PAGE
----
COLUMBIA — The Department of Development and Planning wants Columbia to grow up.
Planners are looking at options to control urban sprawl and build more efficiently within city limits.
The department held the first of four workshops about the topic Tuesday night at the Columbia Chamber of Commerce.
Planners Rachel Bacon and Steve MacIntyre began by defining infill development as “the development or redevelopment of land that has been bypassed, remained vacant, and/or underused.”
The planners asked attendees to participate in a “Visual Preference Pilot Program.” Everyone was asked to rate images of homes, commercial properties and office buildings, based on how much they liked the look of each property.
Bacon said the survey could be used as a tool to judge Columbia’s reaction to what they look for in city planning.
“We just want to see if we should do this or not," Bacon said. "The survey will give us guidance for what you’re thinking."
The survey is on the department's Web site. It is scheduled to remain on there for about two months.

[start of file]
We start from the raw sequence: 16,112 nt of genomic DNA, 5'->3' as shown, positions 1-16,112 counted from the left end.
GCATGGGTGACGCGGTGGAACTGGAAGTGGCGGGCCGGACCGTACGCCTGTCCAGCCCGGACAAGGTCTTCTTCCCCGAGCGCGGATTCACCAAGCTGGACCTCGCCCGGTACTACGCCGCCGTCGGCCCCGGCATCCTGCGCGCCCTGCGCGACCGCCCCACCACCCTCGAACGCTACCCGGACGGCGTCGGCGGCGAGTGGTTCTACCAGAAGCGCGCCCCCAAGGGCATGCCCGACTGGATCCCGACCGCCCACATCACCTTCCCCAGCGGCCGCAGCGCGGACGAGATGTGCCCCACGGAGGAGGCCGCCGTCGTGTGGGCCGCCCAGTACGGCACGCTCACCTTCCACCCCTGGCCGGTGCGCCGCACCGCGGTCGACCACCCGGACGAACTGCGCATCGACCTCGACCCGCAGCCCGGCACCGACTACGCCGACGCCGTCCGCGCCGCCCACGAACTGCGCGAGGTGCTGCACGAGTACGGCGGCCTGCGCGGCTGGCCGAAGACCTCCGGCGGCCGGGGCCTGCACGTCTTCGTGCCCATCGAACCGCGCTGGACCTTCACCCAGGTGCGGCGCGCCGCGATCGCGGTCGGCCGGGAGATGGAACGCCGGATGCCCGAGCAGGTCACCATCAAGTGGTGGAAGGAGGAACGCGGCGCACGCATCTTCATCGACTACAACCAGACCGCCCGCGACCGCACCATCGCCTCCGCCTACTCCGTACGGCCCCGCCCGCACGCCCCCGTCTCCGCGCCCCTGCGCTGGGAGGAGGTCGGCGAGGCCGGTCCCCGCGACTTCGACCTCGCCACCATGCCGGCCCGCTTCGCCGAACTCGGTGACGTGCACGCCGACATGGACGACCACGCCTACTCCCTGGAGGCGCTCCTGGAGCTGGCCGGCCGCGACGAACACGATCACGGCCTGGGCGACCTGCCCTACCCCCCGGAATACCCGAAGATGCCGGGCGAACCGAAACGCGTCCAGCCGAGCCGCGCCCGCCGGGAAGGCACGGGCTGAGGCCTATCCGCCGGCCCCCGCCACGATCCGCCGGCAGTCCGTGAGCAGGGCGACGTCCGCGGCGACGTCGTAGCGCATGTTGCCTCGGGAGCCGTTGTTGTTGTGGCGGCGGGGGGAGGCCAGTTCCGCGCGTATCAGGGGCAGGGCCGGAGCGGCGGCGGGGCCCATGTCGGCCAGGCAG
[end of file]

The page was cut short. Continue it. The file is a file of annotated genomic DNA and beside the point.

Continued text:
Jim Downey, president of the Country Club Estates Neighborhood Association, said the meetings are a step in the right direction toward educating people.
The city will hold three more meetings addressing topics of where and when infill is appropriate (Feb. 24), and the how the city should use and regulate infill development (March 8, April 7). Meetings are always held at 7 p.m., but the location has not yet been determined.
The group of about 20 people also expressed interest in the city’s plans for another way to zone properties, which addresses urban sprawl, MacIntyre said.
MacIntyre said this tool, called "form zoning," would serve as a buffer between residential and commercial property that would harm the value of homes. For example, this would allow the city to prevent a gas station from turning into a large-scale commercial development.
The city hopes to use form zoning and infill development to increase revenue in the city.